Note: Chop Suey closed in October 2008.
The chef Zak Pelaccio has come a long way since he was a cult hit at the Chickenbone Cafe in Williamsburg. His fans followed him to 5 Ninth in the Meatpacking District (from whence he later departed), and then to Fatty Crab a few blocks away.
Since then, he has turned his solid reputation into self-parody, cashing in one “consulting chef” gig after another. Chop Suey is the latest of these. It features one of Pelaccio’s trademark multi-Asian menus, along with one of the best views in the city, assuming you find it charming to look out on the bright lights of Times Square. Frank Bruni did, awarding one star in The Times.
Chop Suey is more than just a great view. The Renaissance Hotel did a lovely job with the renovation. The décor is stylish, comfortable, and understated—as it should be when you’ve got the most famous view in America. With only 78 seats, a majority of which were empty at 8:15 p.m. on a Saturday evening, you can actually have a quiet and unhurried meal here.
If only the food matched the view
That assumes the food is worthwhile, which it isn’t. Pelaccio’s menu seems phoned in. That’s the problem with a “consulting chef” who doesn’t stick around to edit out the clunkers, or even to ensure his vision (if he had one) is faithfully executed. We had three appetizers and three entrées between us, and there was only one item I’d recommend. That’s too low a ratio of successes to failures, especially when dinner for three runs to almost $250 (including tax and tip).
Crispy Rock Shrimp (right); Curry Leaf Fried Chicken Wings (right)
Crispy Rock Shrimp($18) would have been unobjectionable, but a bed of stringy, cold, allegedly braised pork belly was just strange. Curry Leaf Fried Chicken Wings ($15) seemed no different to us than the Hooters variety.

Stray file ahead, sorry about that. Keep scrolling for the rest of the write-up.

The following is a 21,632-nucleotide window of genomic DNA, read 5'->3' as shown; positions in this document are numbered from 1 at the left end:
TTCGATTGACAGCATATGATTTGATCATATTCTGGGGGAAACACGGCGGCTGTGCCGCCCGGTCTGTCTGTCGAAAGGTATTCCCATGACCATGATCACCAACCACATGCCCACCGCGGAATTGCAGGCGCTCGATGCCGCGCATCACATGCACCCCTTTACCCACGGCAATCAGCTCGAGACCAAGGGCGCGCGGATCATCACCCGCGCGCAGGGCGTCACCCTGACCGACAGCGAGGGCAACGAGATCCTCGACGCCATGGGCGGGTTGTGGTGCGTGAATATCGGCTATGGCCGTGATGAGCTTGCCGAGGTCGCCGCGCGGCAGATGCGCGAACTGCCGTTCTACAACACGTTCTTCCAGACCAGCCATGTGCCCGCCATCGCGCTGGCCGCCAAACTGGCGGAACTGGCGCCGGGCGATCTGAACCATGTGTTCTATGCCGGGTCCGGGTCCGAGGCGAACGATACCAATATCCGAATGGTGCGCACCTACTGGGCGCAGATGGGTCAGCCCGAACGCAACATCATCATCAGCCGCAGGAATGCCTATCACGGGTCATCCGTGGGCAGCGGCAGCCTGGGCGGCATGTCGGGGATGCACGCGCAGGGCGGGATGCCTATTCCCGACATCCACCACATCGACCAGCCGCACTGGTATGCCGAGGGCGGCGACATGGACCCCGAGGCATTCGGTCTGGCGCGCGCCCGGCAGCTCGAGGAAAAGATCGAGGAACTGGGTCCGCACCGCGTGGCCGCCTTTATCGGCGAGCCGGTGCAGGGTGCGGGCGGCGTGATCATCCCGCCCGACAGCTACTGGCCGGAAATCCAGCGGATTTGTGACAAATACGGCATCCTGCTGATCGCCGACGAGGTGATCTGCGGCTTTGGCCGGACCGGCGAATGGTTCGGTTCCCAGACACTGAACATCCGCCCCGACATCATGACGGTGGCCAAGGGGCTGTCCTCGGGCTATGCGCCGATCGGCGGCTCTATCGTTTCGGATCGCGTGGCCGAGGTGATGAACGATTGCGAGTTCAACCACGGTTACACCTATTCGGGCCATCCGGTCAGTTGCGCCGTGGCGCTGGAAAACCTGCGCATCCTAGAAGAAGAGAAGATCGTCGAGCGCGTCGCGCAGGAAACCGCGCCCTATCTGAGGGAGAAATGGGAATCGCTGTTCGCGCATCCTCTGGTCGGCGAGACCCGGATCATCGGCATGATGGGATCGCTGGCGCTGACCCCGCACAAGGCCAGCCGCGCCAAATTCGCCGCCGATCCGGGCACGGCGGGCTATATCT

Steamed Rice Cakes (left); Atlantic Halibut (right)
If you saw Steamed Rice Cakes ($12) on the menu, would you expect something resembling the photo above? I sure didn’t. I’m a simple guy: “rice cake” implies “rice” and “cake,” and the dish included neither. But it was the evening’s only hit. There were gnocchi in there, along with spicy pickled vegetables and a Korean pork bolognese.
Moving to the entrées, an Atlantic Halibut sous vide ($28) was lovely enough, although boring. I detected none of the promised Prosciutto di Parma, and the clam medley underneath it was pointless.
Ginger Chicken (left); Beef Short Ribs (right)
My son wasn’t fond of the Ginger Chicken ($32), also cooked sous vide, nor of the ginger tempura dumplings that came with it. Beef Short Ribs ($30) were a horror show: sliced too thin, overwhelmed with chili sauce, and not tender enough. We thought it was impossible to ruin short ribs. Now we know better.
The other “consultant” at Chop Suey is pastry chef Will Goldfarb. Perhaps he has done a wonderful job with the desserts…but perhaps not. We weren’t willing to roll the dice again.
With this wonderful space and this gorgeous view, the Renaissance Hotel deserves a far better restaurant than this. It’s time to fire the consultants and start over again.
Chop Suey (714 Seventh Avenue at 48th Street, 2nd floor of the Renaissance Hotel, Theater District)
Overall: Not Recommended